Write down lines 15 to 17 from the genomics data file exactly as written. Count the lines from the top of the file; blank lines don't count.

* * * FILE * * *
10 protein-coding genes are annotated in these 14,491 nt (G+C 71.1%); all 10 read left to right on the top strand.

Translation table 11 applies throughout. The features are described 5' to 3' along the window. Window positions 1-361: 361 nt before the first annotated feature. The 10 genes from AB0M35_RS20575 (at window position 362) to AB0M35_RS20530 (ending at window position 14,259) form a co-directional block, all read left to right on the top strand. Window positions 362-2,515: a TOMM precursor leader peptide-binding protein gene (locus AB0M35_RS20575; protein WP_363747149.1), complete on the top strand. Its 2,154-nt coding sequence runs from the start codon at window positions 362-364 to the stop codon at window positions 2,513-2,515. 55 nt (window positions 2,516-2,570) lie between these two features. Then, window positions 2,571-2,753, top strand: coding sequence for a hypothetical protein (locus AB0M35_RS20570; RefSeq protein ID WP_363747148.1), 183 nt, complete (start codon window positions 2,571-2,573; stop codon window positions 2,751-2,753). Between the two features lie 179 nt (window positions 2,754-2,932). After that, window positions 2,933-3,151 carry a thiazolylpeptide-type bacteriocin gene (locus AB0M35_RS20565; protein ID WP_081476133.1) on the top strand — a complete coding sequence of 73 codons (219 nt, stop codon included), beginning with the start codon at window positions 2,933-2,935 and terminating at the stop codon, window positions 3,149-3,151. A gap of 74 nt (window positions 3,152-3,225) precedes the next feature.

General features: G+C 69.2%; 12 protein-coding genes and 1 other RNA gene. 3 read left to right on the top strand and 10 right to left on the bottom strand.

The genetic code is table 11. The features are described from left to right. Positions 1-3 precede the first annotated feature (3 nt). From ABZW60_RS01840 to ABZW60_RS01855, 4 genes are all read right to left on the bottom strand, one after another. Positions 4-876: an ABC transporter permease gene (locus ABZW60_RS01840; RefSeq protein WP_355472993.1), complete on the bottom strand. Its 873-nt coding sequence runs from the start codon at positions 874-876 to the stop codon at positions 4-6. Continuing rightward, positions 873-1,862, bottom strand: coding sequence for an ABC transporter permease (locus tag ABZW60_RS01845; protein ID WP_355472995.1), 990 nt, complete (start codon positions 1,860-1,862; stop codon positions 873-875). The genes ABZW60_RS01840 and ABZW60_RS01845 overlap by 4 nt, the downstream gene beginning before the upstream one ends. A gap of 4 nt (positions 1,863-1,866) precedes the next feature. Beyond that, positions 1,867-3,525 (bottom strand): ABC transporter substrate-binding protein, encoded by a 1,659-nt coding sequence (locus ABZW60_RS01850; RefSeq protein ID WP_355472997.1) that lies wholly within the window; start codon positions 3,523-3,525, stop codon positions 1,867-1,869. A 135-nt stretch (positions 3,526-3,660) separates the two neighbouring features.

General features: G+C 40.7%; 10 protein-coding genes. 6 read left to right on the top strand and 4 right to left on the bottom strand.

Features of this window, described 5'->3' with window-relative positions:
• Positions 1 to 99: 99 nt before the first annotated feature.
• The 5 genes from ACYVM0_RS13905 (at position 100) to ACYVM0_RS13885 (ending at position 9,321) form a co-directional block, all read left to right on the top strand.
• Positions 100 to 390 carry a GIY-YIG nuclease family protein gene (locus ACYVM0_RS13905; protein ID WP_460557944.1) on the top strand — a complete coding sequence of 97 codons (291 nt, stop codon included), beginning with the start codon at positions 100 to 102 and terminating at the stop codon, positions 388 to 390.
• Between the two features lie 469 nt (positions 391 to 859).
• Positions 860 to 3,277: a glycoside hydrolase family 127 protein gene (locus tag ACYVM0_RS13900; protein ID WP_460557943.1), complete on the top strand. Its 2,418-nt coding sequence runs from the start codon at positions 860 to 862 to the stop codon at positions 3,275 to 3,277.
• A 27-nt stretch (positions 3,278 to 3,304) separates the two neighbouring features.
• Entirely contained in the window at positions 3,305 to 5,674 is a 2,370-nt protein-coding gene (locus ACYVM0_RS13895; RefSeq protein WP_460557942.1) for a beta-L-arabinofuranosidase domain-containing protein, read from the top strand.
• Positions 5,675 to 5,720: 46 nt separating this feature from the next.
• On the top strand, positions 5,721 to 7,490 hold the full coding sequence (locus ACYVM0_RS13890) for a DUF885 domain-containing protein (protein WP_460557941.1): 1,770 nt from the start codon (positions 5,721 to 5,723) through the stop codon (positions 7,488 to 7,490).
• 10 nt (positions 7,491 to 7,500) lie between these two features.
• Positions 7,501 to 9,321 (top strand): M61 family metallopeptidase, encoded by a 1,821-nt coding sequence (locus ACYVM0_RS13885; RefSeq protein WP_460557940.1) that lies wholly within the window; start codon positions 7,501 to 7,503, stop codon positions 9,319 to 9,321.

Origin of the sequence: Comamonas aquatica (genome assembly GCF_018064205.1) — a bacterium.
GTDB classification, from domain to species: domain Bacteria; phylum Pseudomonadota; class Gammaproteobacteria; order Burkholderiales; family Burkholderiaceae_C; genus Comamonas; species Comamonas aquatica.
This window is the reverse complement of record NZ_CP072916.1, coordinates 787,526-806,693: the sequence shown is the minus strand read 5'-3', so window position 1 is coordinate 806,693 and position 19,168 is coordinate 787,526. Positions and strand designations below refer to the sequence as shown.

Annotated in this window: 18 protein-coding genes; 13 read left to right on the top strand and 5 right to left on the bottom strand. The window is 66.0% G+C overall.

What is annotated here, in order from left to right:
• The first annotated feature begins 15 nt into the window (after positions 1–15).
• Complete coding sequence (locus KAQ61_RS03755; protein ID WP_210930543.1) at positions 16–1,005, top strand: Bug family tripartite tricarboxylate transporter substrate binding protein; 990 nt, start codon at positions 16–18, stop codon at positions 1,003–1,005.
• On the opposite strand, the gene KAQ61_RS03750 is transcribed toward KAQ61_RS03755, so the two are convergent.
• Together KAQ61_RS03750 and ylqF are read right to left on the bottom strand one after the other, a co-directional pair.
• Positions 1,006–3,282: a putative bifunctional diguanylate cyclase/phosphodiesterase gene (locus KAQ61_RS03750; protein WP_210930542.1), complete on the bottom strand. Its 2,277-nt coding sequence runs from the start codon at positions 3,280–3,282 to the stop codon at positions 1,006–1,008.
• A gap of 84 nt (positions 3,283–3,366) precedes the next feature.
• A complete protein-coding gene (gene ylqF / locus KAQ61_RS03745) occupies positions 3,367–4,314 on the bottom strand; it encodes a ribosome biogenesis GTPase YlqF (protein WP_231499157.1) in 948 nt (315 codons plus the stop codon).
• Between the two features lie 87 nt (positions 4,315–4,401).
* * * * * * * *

• On the top strand, positions 5,721 to 7,490 hold the full coding sequence (locus ACYVM0_RS13890) for a DUF885 domain-containing protein (protein WP_460557941.1): 1,770 nt from the start codon (positions 5,721 to 5,723) through the stop codon (positions 7,488 to 7,490).
• 10 nt (positions 7,491 to 7,500) lie between these two features.
• Positions 7,501 to 9,321 (top strand): M61 family metallopeptidase, encoded by a 1,821-nt coding sequence (locus ACYVM0_RS13885; RefSeq protein WP_460557940.1) that lies wholly within the window; start codon positions 7,501 to 7,503, stop codon positions 9,319 to 9,321.